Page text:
Self Harm: My Experience

A glimpse into the secret, unspoken world of self harming at Cambridge…

It’s been a part of my life for so long now that I can’t even remember the first time I did it, or even why.

All I can remember are the cravings I developed for the catharsis I began to associate with spilling my own blood. I knew it was bad for me all along, and while I’ve always been grateful for the privileges I’ve had, I didn’t give a shit about myself, and for some reason felt I deserved punishing.

I’ve always tried to maintain a pristine image of myself to present to the world; when having fun with friends,  I worried they’d find it difficult to believe that I could be suffering with a crippling depression, let alone that just a few hours later I might be sat in A&E, holding paper towels against some part of my body, streaming with blood, and having to look a nurse in the eye sheepishly admitting “I did it to myself”.

Arms tend to be the obvious place to cut, and therefore people generally only look there for signs of self-injury, and whilst these may be scar-free, ask yourself how many times you’ve seen your friends’ stomachs, upper thighs, or even areas generally covered by underwear…

It’s easy to assume that if someone had a problem that you’d know about it, but given the fact that 1 in 15 people below the age of 25 have at some point self harmed, the likelihood is that it’s affected someone in your closest circle of friends.

I think the widespread ignorance of this problem is in part due to the way that self-harm is often shown in the mainstream; despite popular belief, we don’t all cut straight lines along our forearms, we don’t even all cut. Some people burn themselves, some people pull out their hair, some people expose themselves to extreme cold, some people punch walls, and many do a mixture of these things.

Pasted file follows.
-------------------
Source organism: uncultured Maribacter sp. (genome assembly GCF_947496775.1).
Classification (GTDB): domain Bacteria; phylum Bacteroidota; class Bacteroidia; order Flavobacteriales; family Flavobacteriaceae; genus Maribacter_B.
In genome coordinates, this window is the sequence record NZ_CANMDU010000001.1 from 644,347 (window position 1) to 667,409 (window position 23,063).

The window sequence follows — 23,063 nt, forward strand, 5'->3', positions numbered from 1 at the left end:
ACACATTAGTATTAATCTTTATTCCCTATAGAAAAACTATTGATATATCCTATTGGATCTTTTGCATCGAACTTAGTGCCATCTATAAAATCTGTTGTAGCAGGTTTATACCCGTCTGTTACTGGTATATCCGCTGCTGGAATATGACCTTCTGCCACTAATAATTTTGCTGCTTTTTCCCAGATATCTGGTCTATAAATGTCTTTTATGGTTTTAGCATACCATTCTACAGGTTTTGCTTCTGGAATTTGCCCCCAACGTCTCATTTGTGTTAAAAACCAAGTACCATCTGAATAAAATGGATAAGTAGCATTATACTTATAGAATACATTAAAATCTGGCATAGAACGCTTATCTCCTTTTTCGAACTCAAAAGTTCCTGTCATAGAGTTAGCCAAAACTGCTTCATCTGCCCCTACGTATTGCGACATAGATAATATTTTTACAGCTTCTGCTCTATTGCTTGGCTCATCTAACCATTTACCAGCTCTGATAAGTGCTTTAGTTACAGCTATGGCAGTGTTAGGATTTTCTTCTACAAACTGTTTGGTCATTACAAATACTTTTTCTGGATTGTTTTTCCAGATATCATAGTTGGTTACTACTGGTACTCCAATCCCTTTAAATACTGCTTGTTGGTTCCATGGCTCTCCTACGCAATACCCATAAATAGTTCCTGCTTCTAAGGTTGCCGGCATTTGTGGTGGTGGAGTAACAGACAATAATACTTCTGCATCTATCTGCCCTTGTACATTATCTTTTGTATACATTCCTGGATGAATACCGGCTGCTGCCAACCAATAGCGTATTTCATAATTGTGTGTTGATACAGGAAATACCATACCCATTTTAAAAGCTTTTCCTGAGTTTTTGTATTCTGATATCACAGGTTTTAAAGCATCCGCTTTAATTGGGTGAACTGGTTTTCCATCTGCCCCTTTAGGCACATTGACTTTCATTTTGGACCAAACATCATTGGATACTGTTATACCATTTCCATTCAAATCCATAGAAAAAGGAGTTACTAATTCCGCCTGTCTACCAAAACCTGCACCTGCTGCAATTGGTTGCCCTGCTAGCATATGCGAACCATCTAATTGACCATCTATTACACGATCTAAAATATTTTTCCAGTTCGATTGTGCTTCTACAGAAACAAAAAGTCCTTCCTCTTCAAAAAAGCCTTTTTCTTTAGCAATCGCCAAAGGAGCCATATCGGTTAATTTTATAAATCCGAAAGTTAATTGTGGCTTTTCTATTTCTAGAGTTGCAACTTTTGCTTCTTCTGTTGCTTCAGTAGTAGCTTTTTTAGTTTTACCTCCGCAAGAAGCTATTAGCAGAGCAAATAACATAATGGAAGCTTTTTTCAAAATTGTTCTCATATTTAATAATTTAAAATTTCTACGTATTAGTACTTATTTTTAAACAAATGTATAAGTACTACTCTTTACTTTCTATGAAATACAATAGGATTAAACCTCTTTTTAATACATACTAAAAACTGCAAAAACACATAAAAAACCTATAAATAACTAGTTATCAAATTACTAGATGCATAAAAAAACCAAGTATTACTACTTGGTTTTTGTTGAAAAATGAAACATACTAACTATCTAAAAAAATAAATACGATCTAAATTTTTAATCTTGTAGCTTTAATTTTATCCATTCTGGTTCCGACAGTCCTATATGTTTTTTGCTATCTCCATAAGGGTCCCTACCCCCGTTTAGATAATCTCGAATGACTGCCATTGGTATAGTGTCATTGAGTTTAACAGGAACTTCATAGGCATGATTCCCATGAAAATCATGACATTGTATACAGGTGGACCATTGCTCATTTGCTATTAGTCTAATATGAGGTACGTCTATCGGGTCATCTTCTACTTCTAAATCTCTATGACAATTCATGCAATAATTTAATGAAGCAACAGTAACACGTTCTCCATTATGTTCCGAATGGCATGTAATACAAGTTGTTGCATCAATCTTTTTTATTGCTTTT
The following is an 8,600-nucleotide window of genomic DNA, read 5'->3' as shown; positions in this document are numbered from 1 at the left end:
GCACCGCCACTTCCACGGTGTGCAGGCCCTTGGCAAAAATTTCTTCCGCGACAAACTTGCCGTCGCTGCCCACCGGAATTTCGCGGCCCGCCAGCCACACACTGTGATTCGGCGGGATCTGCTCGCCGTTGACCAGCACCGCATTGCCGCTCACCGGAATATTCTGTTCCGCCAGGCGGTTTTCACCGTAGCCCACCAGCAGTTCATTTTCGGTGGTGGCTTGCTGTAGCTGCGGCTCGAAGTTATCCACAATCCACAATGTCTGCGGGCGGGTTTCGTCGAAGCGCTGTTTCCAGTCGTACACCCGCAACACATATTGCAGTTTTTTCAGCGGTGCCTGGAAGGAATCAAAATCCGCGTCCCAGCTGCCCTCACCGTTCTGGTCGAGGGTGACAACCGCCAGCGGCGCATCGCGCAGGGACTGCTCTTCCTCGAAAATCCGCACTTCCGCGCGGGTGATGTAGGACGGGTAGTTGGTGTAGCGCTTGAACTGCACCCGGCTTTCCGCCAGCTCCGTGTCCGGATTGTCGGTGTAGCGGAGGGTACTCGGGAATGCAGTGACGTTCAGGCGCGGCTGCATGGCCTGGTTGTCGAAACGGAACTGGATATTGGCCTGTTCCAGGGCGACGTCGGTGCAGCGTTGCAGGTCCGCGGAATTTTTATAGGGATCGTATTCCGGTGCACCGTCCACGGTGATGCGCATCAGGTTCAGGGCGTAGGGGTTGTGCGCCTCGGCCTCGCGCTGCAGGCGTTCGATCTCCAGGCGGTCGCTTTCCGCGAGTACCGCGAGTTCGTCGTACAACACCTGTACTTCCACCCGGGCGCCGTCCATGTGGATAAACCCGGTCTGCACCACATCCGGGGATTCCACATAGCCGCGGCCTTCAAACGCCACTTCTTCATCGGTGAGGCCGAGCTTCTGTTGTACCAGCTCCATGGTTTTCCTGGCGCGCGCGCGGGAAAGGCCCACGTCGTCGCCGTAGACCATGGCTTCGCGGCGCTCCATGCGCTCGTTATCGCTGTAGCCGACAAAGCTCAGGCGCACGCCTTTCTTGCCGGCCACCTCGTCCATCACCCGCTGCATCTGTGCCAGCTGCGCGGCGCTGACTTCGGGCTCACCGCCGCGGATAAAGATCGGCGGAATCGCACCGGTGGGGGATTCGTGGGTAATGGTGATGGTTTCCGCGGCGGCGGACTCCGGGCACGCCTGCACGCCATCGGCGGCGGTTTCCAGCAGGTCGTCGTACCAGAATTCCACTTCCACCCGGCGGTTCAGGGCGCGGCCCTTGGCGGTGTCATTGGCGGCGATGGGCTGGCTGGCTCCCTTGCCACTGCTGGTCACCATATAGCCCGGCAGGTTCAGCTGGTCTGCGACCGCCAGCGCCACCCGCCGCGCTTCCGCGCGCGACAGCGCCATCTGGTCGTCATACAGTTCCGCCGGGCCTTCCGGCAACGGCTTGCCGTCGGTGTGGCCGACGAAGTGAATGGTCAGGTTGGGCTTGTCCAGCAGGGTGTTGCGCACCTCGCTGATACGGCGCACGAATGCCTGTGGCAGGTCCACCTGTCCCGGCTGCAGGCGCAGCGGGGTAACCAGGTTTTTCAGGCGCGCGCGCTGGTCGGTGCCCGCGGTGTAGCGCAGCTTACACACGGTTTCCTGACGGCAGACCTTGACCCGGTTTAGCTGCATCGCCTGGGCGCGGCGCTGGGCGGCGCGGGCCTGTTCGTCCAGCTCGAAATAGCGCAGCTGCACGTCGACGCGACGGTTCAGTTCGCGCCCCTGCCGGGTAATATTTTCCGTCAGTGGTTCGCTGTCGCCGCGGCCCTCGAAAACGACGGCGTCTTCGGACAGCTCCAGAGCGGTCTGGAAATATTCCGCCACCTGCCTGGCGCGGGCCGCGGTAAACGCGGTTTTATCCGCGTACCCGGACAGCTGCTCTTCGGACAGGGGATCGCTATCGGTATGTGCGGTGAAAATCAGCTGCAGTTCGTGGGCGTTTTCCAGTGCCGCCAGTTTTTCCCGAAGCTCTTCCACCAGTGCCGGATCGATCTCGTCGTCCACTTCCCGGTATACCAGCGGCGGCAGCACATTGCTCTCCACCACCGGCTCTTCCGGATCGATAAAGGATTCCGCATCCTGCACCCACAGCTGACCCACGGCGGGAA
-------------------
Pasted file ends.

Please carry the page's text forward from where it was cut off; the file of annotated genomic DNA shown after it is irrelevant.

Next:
The life of a self-harmer is often one of secrecy and falseness. I despise it, but when confronted, I will frequently look my best friends in the eye and grit my teeth as I lie. I feel the need, not only to protect them, but also to hide the skeleton in my closet that I’m sure would alter their perceptions of me.

Sometimes my self harming went too far, and I had to ask for help off one of my friends, but there have also been countless times when I’ve gone to Addenbrooke’s on my own, or patched myself up, or even just left the laceration to fester and mend slowly on its own. I hope people reading this can realise that self-harming is not something that deserves to be labelled “just attention seeking”.

Such labels prevent a lot of people from asking for help, which in my eyes is a total travesty.

That said however, I don’t think that you can truly get better from something like this until something inside of you clicks, and tells you that you need help and that you really should stop… Despite being labelled one of the worst cases that my therapist has ever seen, I have finally reached the headspace of wanting to quit, and started to take recovery seriously; it’s taken the best part of a decade, and I do still cave occasionally, but I know I’m on the up, and I want anyone else who does self-harm to know that they’re not alone, and that recovery is an option for everyone.

I have scars that will be with me for life, and while they are constant reminders of the bad times, seeing them also spurs me on to keep fighting the urges, to try and keep my head up, and to remember how far I’ve already come.